Displaying items by tag: Carrickmacross
#ANGLING - A man narrowly escaped prison for obstructing a fisheries officer in a case taken by Inland Fisheries Ireland (IFI) at Carrickmacross District Court earlier this month.
Piotr Flaga - of Bog Road in Drogheda - was fined €450 by Judge Sean McBride after he was found to have set lines at a lake in Carrickmacross on 18 and 19 August last with the intention of taking coarse fish illegally.
The court heard that when apprehended by Assistant Inspector Ronan O’Brien, Flaga refused to co-operate and would not give his name and address. He then obstructed Asst Insp O’Brien by moving his vehicle towards him in a bid to escape when questioned.
Gardai were called to the scene and subsequently Flaga was issued with two summons.
Flaga entered a guilty plea and was convicted under Sections 301 and 308 of the 1959 Fisheries Act. He was further charged for breach of byelaw 595 of 1977 in relation to fishing in fresh water for coarse fish by means other than rod and line.
The defendant was fined a total of €450 with five months to pay with 14 days imprisonment in default. Some €500 in costs were also awarded to Inland Fisheries Ireland.
Judge MacBride acknowledged Flaga's public apology to Asst Insp O'Brien, but emphasised that any person who came before him in future for a similar offence would face imprisonment.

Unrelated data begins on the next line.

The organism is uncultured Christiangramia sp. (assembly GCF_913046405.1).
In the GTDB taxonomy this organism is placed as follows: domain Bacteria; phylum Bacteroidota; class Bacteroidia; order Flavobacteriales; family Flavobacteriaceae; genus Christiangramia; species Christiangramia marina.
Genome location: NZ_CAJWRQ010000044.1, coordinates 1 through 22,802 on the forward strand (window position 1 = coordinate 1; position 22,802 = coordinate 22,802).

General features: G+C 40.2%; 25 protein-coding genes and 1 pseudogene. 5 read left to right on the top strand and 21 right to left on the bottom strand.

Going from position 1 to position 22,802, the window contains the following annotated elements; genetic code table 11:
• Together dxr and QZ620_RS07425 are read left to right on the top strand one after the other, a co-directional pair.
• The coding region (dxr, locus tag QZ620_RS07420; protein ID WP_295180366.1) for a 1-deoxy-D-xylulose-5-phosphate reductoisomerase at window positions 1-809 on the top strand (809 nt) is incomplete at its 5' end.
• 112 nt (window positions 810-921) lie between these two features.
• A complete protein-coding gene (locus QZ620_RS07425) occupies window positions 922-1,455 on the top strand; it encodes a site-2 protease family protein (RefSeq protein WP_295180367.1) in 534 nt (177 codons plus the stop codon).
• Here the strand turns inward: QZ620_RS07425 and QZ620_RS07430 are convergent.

Anglers in Cavan and Monaghan have launched a new organisation to stamp out what they argue is a growing wave of illegal poaching.
Members of the Lake Watch group told The Anglo-Celt at a recent meeting that a number of organised poachers are operating in the two counties.
The poachers are said to be laying out set lines, long lines and nets on dozens of lakes in a single operation, then quickly loading the fish into vans for removal.
Monaghan baliff Brian Byrne accused both Irish and Eastern European anglers of poaching, camping on lake shores and dumping rubbish.
The meeting also heard that a group of Dublin anglers lit a number of coal fires on a lake shore in Carrickmacross in a two-week period.
Lake Watch members have discussed numerous strategies to combat the poaching wave, including nightly patrols, van seizures and even setting up hidden cameras.
The Anglo-Celt has more on the story HERE.